“Texas On The Brink”

Texas On The Brink is a report that has been produced annually since 2003, originally by State Sen. Eliot Shapleigh but now being continued by the Legislative Study Group. It shows how Texas compares to other states in a variety of categories:

1. State Taxes

2. Education

3. State of the Child

4. Health Care

5. Health and Well-Being

6. Women’s Issues

7. Access to Capital

8. Environment

9. Workforce

10. Quality of Life

11. Public Safety

12. Democracy

If you go through it, you’ll notice a theme: Texas is generally at or near the top in bad things – pollution, child poverty, dropouts – and at or near the bottom in good things – access to health care, graduation rates, and so on. You’d think that for a state that others are being told they should emulate, we ought to be doing better than that. I guess it’s a matter of what’s important to you. Check it out, or grab a downloadble copy for easy printing. The Trib has more, and the LSG press release about this is beneath the fold.

The Texas Legislative Study Group (LSG) today released the 2011 edition of Texas on the Brink: How Texas Ranks Among the Fifty States. Former State Senator Eliot Shapleigh released the first edition of Texas on the Brink in 2003 in order to make quality statistics and policy research easily available to the public. To download the 2011 Texas on the Brink, please visit www.texasonthebrink.com.

LSG Treasurer, Rep. Elliott Naishtat said, “We often hear our leaders brag about what a great state Texas is for business. Sadly, the same does not hold true for Texas children. We have the highest percentage of uninsured children in the country, and nearly one in four Texas children live in poverty. Our children deserve better, and it is our responsibility to offer them better.”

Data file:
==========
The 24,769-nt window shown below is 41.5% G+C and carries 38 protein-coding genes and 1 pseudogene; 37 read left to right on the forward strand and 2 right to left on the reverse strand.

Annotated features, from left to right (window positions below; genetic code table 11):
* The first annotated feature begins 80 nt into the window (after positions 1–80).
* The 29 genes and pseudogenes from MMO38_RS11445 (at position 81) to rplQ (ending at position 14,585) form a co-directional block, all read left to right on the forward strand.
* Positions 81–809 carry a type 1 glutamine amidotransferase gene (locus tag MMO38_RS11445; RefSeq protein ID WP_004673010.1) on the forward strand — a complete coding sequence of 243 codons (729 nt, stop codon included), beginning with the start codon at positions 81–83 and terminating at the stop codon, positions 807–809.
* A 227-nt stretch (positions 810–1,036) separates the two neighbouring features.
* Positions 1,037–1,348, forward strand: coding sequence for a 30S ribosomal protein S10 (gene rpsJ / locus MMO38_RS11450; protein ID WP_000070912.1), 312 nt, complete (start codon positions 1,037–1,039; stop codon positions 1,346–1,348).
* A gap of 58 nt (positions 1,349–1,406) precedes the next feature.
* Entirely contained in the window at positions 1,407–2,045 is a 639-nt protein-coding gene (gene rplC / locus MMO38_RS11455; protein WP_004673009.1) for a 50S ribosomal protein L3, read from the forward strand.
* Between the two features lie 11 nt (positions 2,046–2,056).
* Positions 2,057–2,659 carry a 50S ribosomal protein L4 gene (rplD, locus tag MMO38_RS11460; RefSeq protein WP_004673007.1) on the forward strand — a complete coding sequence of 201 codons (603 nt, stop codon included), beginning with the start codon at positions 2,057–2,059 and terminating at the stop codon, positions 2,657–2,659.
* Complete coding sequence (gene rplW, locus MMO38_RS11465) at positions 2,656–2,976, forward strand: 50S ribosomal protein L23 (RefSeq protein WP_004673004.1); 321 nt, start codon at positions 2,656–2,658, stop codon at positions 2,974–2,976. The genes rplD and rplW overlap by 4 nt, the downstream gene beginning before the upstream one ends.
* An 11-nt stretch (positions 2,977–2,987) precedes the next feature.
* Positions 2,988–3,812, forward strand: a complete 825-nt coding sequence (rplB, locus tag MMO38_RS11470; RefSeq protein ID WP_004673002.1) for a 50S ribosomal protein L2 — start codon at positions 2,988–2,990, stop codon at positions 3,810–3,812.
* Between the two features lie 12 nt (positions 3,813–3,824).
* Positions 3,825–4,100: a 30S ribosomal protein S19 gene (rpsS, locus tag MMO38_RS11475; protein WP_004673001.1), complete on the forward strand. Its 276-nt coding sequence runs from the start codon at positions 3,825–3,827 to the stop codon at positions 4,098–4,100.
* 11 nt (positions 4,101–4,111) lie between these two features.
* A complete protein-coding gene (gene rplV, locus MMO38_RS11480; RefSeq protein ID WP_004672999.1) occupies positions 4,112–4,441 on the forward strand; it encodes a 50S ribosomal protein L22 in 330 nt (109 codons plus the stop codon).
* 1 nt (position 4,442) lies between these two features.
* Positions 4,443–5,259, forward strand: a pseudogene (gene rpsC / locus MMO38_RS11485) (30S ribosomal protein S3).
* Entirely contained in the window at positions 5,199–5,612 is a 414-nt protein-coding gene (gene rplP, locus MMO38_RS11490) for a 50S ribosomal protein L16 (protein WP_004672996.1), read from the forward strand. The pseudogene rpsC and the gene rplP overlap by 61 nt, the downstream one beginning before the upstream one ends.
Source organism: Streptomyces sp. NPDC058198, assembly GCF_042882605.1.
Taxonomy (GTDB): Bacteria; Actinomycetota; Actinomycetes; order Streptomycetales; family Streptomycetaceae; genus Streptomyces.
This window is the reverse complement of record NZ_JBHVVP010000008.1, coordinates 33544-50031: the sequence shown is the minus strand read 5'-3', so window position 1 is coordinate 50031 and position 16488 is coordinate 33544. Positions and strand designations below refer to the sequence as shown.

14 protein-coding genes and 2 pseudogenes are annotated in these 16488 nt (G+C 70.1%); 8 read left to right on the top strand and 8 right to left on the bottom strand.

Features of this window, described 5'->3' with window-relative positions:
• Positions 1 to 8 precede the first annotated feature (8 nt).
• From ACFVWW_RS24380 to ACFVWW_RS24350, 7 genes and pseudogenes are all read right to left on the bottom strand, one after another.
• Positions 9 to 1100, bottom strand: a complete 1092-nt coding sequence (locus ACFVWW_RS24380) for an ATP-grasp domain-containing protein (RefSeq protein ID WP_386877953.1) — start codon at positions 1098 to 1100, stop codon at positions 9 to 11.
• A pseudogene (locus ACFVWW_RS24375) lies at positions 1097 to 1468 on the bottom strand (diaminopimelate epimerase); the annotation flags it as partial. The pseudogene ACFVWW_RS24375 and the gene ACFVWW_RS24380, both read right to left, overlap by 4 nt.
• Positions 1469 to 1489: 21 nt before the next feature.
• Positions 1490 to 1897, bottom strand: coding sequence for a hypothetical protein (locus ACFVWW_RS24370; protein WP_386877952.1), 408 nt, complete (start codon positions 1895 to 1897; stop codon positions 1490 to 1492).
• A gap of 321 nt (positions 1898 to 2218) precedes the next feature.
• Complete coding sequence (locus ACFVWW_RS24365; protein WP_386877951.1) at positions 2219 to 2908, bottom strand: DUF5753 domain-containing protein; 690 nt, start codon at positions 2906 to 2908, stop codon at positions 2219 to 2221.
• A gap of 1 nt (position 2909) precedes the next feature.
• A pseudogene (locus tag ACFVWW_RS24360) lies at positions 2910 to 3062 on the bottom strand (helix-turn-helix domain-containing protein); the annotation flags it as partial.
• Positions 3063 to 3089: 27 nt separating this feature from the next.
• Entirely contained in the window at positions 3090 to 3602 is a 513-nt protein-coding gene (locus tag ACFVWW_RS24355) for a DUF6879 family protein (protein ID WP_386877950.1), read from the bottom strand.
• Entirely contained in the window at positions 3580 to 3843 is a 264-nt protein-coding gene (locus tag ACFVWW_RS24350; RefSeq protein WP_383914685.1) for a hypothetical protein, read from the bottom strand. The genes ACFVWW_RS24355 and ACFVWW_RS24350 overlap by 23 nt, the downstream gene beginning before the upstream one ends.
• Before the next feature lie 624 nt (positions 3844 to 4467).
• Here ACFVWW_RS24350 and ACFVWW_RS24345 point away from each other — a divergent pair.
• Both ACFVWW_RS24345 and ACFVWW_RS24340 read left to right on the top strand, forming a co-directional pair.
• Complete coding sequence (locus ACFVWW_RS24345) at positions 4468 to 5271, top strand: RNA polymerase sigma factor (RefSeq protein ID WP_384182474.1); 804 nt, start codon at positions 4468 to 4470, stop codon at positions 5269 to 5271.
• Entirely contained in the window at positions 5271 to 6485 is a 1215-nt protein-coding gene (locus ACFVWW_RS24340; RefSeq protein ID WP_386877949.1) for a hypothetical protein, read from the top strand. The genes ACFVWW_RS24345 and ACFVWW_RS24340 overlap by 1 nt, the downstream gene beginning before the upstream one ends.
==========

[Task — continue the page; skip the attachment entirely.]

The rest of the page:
“With a looming $27 billion budget shortfall, it is likely that Texas will fall farther down the ranks in terms of education and health care,” said Senator Rodriguez. “It is time that we stop passing short-sighted policies and address why we are ranked at the bottom when it comes to people with high school diplomas and the number of uninsured in our state.”

“The rest of the country is moving forward, and Texas children are being left behind,” added Rep. Alma Allen. “If we truly want to lead the nation, we need to invest in our children and give them the tools to succeed academically.”

Rep. Borris Miles stated, “The doors to a higher education are closing for thousands of Texas students. Texas families have to shell out a higher share of their income to pay for college, and Texas students are graduating with more and more debt. This trend cannot continue.”

“We have the unfortunate distinction of being the state with the highest uninsured population in the country,” added Rep. Armando Martinez. “To make matters worse, there are proposals to severely cut the rates we pay doctors who see Medicaid patients. We should be trying to move our state forward, not cut our way backwards”

LSG Vice Chair, Rep. Lon Burnam said, “We’re not in the bottom in every category. We’re first in the amount of carbon dioxide emissions and first in cancer causing carcinogens released in the air. If we don’t do something to reverse course, the health of Texans will be jeopardized by merely breathing our state’s air.

LSG Chair, Rep. Garnet Coleman concluded, “This is an undoubtedly difficult time for Texas families and a difficult time for our state. It is our job to lead responsibly and to always understand the impact of the public policy decisions we make. Texas On the Brink is designed not to shame Texas, but rather to inspire us to do better. Severe cuts to state services will only make our already dismal standings worse. Texas can do better.”

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One Response to “Texas On The Brink”

  1. robert kane says:

    I’d like to see a report on where Houston places against other major/large cities.

    I agree with this too… “Texas On the Brink is designed not to shame Texas, but rather to inspire us to do better”

    That is what I was trying to do when I ran but I think some people took it as being negative. If you can’t admit you have a problem, how are you ever going to address or fix it?

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